News and Information
Treason trial defence scores a round with eighth witness
|March 1, 2005
A relatively quick round of cross-questioning of the eighth prosecution witness in the Caprivi high treason trial last week managed to achieve what many hours of cross-examination of other State witnesses had failed to do - to reveal a clear contradiction between the testimony of different prosecution witnesses.
In the witness stand in the High Court at Grootfontein was William Ndana Miti, yet another State witness who admitted that he had been involved in the activities of a movement that aimed to launch an armed struggle to secede the Caprivi Region from Namibia.
Like the previous witnesses, Ndana told Judge Elton Hoff that he had spent time in training camps that the leaders of the separatist movement had established in the Caprivi region's Sachona area and at Lyiubu-Lyiubu in the Linyanti area during October 1998.
From the Lyiubu-Lyiubu camp a group of 92 people, according to Ndana known as the Caprivi Liberation Army, left Namibia when they crossed into Botswana later that month.
That was after a stampede of buffaloes through the group's training camp had led to three people escaping from the camp.
One of these escapees, Victor Falali, was hunted down and shot dead by other inhabitants of the camp, Ndana related, corroborating the testimony that two previous State witnesses had given.
The group eventually settled at the Dukwe refugee camp in Botswana, and it was in that setting that the contradiction in the prosecution's evidence so far arose.
It was while defence counsel Patrick Kauta was cross-examining Ndana that it emerged that Ndana's version of what was happening at Dukwe clashed in one major respect with the version that the second State witness in the trial, Oscar Mwisepi, had related to the court.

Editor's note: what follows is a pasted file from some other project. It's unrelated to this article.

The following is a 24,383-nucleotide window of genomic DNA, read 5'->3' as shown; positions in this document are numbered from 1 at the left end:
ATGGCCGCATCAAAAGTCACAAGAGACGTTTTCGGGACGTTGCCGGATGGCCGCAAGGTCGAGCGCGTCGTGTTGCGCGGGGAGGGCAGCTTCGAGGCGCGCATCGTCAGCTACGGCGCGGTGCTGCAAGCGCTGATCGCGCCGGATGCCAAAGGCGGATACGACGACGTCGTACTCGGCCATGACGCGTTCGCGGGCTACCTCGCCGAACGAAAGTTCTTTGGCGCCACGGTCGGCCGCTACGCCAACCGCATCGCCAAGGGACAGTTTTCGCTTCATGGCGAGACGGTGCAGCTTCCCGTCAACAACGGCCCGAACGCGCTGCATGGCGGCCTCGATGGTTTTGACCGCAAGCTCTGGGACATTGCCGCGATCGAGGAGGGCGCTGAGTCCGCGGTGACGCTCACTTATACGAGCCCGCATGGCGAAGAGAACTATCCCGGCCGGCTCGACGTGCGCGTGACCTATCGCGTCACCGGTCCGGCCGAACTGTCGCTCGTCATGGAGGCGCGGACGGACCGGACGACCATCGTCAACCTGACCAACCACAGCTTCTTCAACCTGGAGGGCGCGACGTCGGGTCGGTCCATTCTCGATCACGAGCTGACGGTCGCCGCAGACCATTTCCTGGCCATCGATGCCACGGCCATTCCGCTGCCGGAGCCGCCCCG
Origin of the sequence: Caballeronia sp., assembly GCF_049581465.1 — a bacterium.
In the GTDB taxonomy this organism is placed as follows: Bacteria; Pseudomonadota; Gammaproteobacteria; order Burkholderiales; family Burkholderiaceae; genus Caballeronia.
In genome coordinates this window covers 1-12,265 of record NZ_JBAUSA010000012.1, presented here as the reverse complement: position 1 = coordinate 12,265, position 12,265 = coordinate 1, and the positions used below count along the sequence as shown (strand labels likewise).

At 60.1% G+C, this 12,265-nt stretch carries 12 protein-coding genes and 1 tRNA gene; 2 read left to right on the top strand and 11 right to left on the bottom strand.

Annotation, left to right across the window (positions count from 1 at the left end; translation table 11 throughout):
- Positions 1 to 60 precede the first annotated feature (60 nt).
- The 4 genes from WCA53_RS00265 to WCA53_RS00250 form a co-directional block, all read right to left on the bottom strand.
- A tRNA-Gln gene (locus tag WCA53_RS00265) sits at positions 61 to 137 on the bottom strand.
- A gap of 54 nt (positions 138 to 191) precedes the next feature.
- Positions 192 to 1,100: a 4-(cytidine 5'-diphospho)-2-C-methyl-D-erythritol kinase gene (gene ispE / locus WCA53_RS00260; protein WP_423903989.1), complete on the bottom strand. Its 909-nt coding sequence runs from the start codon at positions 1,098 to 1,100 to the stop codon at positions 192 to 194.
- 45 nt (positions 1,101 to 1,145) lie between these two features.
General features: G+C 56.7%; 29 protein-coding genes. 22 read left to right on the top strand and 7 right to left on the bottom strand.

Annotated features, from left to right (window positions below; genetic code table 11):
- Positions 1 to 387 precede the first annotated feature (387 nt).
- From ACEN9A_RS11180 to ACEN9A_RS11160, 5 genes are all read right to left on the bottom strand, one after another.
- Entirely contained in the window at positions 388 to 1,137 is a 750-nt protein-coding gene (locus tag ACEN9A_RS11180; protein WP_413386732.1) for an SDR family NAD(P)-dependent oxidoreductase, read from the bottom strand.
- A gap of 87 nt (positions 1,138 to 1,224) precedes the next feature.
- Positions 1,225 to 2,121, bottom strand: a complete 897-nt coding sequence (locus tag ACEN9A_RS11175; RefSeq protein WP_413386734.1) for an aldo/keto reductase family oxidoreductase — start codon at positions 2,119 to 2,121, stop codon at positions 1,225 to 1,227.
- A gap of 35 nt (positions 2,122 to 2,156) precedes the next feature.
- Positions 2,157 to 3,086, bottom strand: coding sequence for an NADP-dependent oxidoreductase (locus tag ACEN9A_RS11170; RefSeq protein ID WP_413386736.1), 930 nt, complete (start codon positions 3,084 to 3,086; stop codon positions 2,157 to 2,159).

Both witnesses told the court that the Namibians who were housed at Dukwe were divided into smaller groups, with committees of fellow Namibian refugees in a supervisory position over them.
It is on the issue of the committees' functions and the purpose of the division into groups that Ndana differed from Mwisepi in a significant way.
According to Ndana, the committees were there merely to conduct roll-call.
On a direct question from Kauta, he insisted that the committees were not there to conduct military training, and on a further question from Kauta, he added that it would not be true if someone were to tell the court that the people at Dukwe had received firearms and military training at the refugee camp.
"That would be wrong.
Maybe that person was being trained at night, alone," was Ndana's take on the issue.
"That person would be telling a lie, because there was no military training going on at Dukwe," Ndana added.
But that was exactly what Mwisepi had told the court, and what he had insisted had happened when he was grilled on it during his cross-examination back in September and early October last year.
According to Mwisepi, Dukwe was a sort of regrouping and reorganisation location for the organisers and supporters of the secessionist movement who had left Namibia.
He insisted that the Namibians at Dukwe were divided into "platoons", and that they were given lessons on the use of firearms.
What Ndana in essence did last week, was to rubbish Mwisepi's version of events.
State advocate Corelie Barnard tried to salvage the situation when it was her turn to re-examine Ndana after the cross-examination, but it was to little avail.
Ndana continued to insist that, while he did not know how many Namibians there were at Dukwe, and also did not know all of them, he knew what they were doing at all times - and that was not military training.
The ninth State witness, Amedius Malenga Mwanalushi, is scheduled to testify when the trial continues tomorrow.
He was already in the witness stand on Friday morning, but having been discharged from hospital only the day before, he appeared to be so weak that Judge Hoff decided to adjourn the trial early to give him more time to rest and regain his strength over the weekend.
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